Produced and distributed just as the nation was recovering from the effects of the Great Depression, with the economy somewhat stabilized following Roosevelt's New Deal, and with the looming 2nd world war, Capra's Mr. Smith Goes to Washington (1939) is an important document not only in terms of the state of affairs as it was at the time of its production, but also in terms of what led up to it and what was about to follow. To better understand how the film accomplishes this, one must first examine the idea of freedom and its changing meaning in the period leading up to Mr. Smith Goes to Washington. Following that, the ways in which this idea is used in Mr. Smith Goes to Washington and to what end, will be explored. Finally, the film's role as an active agent in the reality that is to ensue with the outbreak of the 2nd World War, as relating to the past/present reality of the time and Capra's manipulation of this reality, shall be considered.
During the depression and its aftermath, the idea of freedom took several meanings as different issues were at the forefront of the American socioeconomic reality. Foner explores depression-era ideas of freedom, concluding that the socioeconomic freedom (to work and be able to earn one's living) became of greater importance than the political freedom (as expressed in the constitution). But this idea soon came to change as the conditions improved following
It is exactly this idea of freedom that Mr. Smith Goes to Washington builds on to convey Capra's message. While Capra's film conveyed the nation's self image as it was at the time (perhaps more "than one has any right to expect" according to Bergman), it also used this self image in order to make its message heard by his listeners. Qualifying Capra's way of manipulating images as genius and referring to the way that he "understood enough of what people wanted…to help create a consciousness, and to build himself into the system", renders the work not only as one of a reactive nature, but also as an active protagonist. As Muscio notes, Capra was not simply a witness or narrator, but rather a key protagonist in the relationship between communications and politics. As Capra explains: "For two hours you've got 'em. Hitler can't keep 'em that long. You eventually reach more people than
Capra's film then, was in fact a cry to fight for the freedom of civil liberties and the freedom of speech, employing such rhetoric as: "Liberty's too precious a thing to be buried in books…Men should hold it up in front of them every single day of their lives and say: I'm free to think and to speak" or "Fighting for something better than just jungle law, fighting so's he can stand on his own two feet, free and decent". But while such a fight was being fought at home by the CIO and protected by the Civil Liberties Unit, Capra points to the looming fight to keep these liberties overseas with his mention of Hitler (and his inability to captivate his audience) and the CBS reporter in Mr. Smith Goes to Washington reporting: "In the diplomatic gallery are the envoys of two dictator powers. They have come here to see what they can't see at home ...democracy in action". Bergman points to the relationship between "the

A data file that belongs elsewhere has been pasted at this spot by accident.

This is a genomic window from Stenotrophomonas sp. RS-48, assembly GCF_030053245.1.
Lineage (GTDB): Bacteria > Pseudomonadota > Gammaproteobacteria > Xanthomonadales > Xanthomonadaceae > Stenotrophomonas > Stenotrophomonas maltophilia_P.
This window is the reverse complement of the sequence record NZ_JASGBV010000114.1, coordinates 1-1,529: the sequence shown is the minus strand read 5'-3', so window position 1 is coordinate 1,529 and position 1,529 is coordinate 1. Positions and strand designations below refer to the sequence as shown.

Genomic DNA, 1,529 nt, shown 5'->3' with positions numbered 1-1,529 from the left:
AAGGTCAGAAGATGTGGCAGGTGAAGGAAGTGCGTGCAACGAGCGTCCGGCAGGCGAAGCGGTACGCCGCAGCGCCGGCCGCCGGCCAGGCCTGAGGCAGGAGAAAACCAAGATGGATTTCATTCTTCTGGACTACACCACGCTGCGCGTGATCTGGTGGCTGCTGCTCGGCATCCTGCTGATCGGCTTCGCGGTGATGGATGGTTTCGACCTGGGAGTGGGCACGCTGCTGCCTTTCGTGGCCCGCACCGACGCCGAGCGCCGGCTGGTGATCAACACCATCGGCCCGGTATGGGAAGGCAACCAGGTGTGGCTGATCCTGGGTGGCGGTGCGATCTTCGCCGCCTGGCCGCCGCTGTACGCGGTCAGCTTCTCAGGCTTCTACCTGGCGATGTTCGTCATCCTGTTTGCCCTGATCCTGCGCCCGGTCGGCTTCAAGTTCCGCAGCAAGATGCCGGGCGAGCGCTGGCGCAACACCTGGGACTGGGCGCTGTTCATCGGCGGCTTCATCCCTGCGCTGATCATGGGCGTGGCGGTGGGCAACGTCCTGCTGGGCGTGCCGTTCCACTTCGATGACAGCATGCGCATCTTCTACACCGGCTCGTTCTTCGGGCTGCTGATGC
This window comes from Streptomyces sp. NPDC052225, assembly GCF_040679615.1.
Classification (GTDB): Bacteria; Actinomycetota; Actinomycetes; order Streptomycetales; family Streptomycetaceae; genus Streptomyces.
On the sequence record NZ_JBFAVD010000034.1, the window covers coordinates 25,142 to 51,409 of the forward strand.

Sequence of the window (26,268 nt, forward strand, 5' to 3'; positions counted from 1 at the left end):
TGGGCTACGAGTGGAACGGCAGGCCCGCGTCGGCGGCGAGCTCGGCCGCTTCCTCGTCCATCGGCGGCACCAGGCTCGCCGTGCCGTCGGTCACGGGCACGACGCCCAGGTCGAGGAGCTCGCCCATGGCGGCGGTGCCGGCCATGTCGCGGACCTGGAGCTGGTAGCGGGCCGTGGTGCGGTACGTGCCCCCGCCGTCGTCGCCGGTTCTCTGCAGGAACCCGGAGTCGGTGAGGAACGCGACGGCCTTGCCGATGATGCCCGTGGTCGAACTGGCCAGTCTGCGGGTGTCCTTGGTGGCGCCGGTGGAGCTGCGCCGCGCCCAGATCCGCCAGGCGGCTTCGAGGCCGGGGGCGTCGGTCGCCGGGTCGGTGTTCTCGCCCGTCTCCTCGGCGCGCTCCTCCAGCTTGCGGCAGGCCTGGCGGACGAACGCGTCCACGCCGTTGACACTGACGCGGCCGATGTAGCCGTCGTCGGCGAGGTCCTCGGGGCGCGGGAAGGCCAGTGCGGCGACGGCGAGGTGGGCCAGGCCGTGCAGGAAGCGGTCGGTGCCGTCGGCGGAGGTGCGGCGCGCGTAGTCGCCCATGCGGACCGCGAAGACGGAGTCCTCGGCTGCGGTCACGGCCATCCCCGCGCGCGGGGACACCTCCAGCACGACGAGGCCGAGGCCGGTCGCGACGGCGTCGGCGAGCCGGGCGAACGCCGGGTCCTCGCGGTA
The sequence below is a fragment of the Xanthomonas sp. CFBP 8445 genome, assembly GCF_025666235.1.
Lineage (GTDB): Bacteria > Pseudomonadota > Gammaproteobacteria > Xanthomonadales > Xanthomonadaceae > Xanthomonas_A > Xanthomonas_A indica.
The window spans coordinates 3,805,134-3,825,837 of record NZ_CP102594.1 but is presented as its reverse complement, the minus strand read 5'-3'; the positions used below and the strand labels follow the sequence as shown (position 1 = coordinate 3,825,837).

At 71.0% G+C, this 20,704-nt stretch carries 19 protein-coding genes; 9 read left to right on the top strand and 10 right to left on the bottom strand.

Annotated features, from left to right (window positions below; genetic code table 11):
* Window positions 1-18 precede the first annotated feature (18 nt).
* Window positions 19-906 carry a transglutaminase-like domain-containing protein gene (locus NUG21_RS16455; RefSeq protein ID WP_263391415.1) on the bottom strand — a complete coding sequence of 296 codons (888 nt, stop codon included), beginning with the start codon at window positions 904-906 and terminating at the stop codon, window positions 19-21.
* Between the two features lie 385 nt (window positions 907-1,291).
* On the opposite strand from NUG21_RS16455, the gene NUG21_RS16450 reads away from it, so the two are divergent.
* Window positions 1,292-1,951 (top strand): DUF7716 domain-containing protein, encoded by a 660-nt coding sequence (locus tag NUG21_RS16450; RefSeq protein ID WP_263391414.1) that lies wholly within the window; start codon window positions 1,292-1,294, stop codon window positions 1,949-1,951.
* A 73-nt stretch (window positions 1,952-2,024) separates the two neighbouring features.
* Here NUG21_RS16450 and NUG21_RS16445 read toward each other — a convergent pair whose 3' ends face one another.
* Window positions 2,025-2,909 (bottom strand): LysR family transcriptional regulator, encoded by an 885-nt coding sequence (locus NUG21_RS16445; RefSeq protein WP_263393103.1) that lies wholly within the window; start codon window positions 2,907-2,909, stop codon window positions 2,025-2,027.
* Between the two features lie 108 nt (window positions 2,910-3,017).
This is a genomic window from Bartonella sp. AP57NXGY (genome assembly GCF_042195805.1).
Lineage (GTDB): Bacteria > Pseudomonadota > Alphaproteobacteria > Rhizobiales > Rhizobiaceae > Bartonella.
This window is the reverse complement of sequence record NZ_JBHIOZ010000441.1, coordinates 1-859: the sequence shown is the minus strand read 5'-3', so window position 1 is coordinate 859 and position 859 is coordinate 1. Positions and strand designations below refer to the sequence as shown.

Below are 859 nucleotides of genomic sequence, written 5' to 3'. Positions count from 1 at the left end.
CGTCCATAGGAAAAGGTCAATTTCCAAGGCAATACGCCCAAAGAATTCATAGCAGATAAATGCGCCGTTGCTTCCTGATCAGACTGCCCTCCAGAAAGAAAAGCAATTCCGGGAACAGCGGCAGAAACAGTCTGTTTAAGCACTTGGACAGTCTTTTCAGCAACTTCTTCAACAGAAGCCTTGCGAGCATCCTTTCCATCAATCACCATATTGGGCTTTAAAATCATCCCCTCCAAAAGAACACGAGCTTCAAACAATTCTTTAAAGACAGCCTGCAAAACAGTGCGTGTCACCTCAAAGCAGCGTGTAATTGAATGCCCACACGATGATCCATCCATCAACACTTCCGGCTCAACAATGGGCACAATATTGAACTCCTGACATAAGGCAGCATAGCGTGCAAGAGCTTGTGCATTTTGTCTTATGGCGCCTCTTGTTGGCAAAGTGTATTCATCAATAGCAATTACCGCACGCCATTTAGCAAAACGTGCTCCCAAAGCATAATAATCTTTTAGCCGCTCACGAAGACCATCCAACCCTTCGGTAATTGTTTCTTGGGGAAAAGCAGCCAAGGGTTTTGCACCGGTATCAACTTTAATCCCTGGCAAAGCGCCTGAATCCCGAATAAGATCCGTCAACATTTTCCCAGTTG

In conclusion, Mr. Smith Goes to Washington is a document important not only in the way it represents the past and the present at the time of its production, but also one indicative of the media's power and role in the eve of the 2nd World War in priming the American people for the fight for their freedom and for democracy. The question of "how much did Capra create and how much he responded to" then becomes moot in the eyes of history - Mr. Smith Goes to Washington was as much a part of America as America was part of it, as such, Capra is neither reactive nor catalyst, but simply, a part of history.
 Eric Foner, The Story of American Freedom, (New York and London: W. W. Norton & Company, 1998), 96-98.
 Ibid., 215.
 Ibid., 216.
 Andrew Bergman, We're in the Money: Depression America and Its Films, (New York: Harper & Row, 1972), 147.
 Ibid., 148
 Giuliana Muscio, "Roosevelt,
 Joseph McBride, Frank Capra, The Catastrophe of Success, (New York: Simon & Schuster, 1992), 432.
 Mr. Smith Goes to
 Ibid., [2'02'13"]
 Ibid., [1'50'44"]
 Bergman, We're in the Money, 146.
 Ibid., 146
 Ibid., 147